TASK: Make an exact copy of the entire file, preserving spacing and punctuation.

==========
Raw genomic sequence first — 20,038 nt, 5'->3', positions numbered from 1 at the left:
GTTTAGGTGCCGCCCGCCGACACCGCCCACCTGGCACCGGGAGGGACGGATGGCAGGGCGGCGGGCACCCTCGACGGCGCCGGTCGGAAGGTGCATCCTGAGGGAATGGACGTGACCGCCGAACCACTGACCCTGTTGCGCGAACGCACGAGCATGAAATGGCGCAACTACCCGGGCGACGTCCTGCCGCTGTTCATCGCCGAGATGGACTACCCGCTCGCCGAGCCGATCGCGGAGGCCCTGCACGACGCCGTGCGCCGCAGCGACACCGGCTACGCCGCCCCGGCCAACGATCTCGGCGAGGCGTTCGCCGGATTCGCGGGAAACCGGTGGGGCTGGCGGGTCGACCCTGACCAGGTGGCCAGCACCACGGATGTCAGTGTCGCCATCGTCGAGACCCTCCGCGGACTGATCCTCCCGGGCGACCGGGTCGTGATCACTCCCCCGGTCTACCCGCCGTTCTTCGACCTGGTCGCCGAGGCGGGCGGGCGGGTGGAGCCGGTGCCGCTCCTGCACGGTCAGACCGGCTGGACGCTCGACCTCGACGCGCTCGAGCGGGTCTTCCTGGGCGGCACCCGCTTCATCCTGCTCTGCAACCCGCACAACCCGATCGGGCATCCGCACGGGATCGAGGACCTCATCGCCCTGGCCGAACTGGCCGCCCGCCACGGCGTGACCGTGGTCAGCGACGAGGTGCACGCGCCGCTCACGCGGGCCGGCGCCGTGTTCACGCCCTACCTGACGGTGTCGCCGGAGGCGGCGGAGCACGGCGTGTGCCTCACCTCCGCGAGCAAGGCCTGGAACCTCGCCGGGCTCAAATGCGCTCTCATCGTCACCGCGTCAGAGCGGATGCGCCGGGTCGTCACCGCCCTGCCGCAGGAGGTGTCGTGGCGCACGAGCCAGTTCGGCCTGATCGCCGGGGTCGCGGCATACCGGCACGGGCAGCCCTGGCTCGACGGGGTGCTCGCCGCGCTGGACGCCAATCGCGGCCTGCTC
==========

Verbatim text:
Raw genomic sequence first — 20,038 nt, 5'->3', positions numbered from 1 at the left:
GTTTAGGTGCCGCCCGCCGACACCGCCCACCTGGCACCGGGAGGGACGGATGGCAGGGCGGCGGGCACCCTCGACGGCGCCGGTCGGAAGGTGCATCCTGAGGGAATGGACGTGACCGCCGAACCACTGACCCTGTTGCGCGAACGCACGAGCATGAAATGGCGCAACTACCCGGGCGACGTCCTGCCGCTGTTCATCGCCGAGATGGACTACCCGCTCGCCGAGCCGATCGCGGAGGCCCTGCACGACGCCGTGCGCCGCAGCGACACCGGCTACGCCGCCCCGGCCAACGATCTCGGCGAGGCGTTCGCCGGATTCGCGGGAAACCGGTGGGGCTGGCGGGTCGACCCTGACCAGGTGGCCAGCACCACGGATGTCAGTGTCGCCATCGTCGAGACCCTCCGCGGACTGATCCTCCCGGGCGACCGGGTCGTGATCACTCCCCCGGTCTACCCGCCGTTCTTCGACCTGGTCGCCGAGGCGGGCGGGCGGGTGGAGCCGGTGCCGCTCCTGCACGGTCAGACCGGCTGGACGCTCGACCTCGACGCGCTCGAGCGGGTCTTCCTGGGCGGCACCCGCTTCATCCTGCTCTGCAACCCGCACAACCCGATCGGGCATCCGCACGGGATCGAGGACCTCATCGCCCTGGCCGAACTGGCCGCCCGCCACGGCGTGACCGTGGTCAGCGACGAGGTGCACGCGCCGCTCACGCGGGCCGGCGCCGTGTTCACGCCCTACCTGACGGTGTCGCCGGAGGCGGCGGAGCACGGCGTGTGCCTCACCTCCGCGAGCAAGGCCTGGAACCTCGCCGGGCTCAAATGCGCTCTCATCGTCACCGCGTCAGAGCGGATGCGCCGGGTCGTCACCGCCCTGCCGCAGGAGGTGTCGTGGCGCACGAGCCAGTTCGGCCTGATCGCCGGGGTCGCGGCATACCGGCACGGGCAGCCCTGGCTCGACGGGGTGCTCGCCGCGCTGGACGCCAATCGCGGCCTGCTC